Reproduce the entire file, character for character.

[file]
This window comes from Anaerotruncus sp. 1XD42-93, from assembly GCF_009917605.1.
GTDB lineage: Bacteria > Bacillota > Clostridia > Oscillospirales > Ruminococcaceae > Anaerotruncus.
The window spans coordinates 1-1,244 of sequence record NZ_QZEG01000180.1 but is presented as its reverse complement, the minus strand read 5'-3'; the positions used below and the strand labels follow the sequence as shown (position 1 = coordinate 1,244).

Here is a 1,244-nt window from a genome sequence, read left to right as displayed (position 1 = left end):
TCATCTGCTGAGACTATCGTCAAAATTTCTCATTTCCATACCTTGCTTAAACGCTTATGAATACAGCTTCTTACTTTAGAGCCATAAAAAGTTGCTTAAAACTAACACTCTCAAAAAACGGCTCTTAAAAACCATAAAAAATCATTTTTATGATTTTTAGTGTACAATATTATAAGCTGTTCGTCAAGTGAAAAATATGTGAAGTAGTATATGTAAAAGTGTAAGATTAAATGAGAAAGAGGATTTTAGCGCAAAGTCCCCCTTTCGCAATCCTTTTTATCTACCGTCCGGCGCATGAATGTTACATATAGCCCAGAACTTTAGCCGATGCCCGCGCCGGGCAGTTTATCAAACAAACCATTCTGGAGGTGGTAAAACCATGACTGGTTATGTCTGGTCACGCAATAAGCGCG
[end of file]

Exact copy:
This window comes from Anaerotruncus sp. 1XD42-93, from assembly GCF_009917605.1.
GTDB lineage: Bacteria > Bacillota > Clostridia > Oscillospirales > Ruminococcaceae > Anaerotruncus.
The window spans coordinates 1-1,244 of sequence record NZ_QZEG01000180.1 but is presented as its reverse complement, the minus strand read 5'-3'; the positions used below and the strand labels follow the sequence as shown (position 1 = coordinate 1,244).

Here is a 1,244-nt window from a genome sequence, read left to right as displayed (position 1 = left end):
TCATCTGCTGAGACTATCGTCAAAATTTCTCATTTCCATACCTTGCTTAAACGCTTATGAATACAGCTTCTTACTTTAGAGCCATAAAAAGTTGCTTAAAACTAACACTCTCAAAAAACGGCTCTTAAAAACCATAAAAAATCATTTTTATGATTTTTAGTGTACAATATTATAAGCTGTTCGTCAAGTGAAAAATATGTGAAGTAGTATATGTAAAAGTGTAAGATTAAATGAGAAAGAGGATTTTAGCGCAAAGTCCCCCTTTCGCAATCCTTTTTATCTACCGTCCGGCGCATGAATGTTACATATAGCCCAGAACTTTAGCCGATGCCCGCGCCGGGCAGTTTATCAAACAAACCATTCTGGAGGTGGTAAAACCATGACTGGTTATGTCTGGTCACGCAATAAGCGCG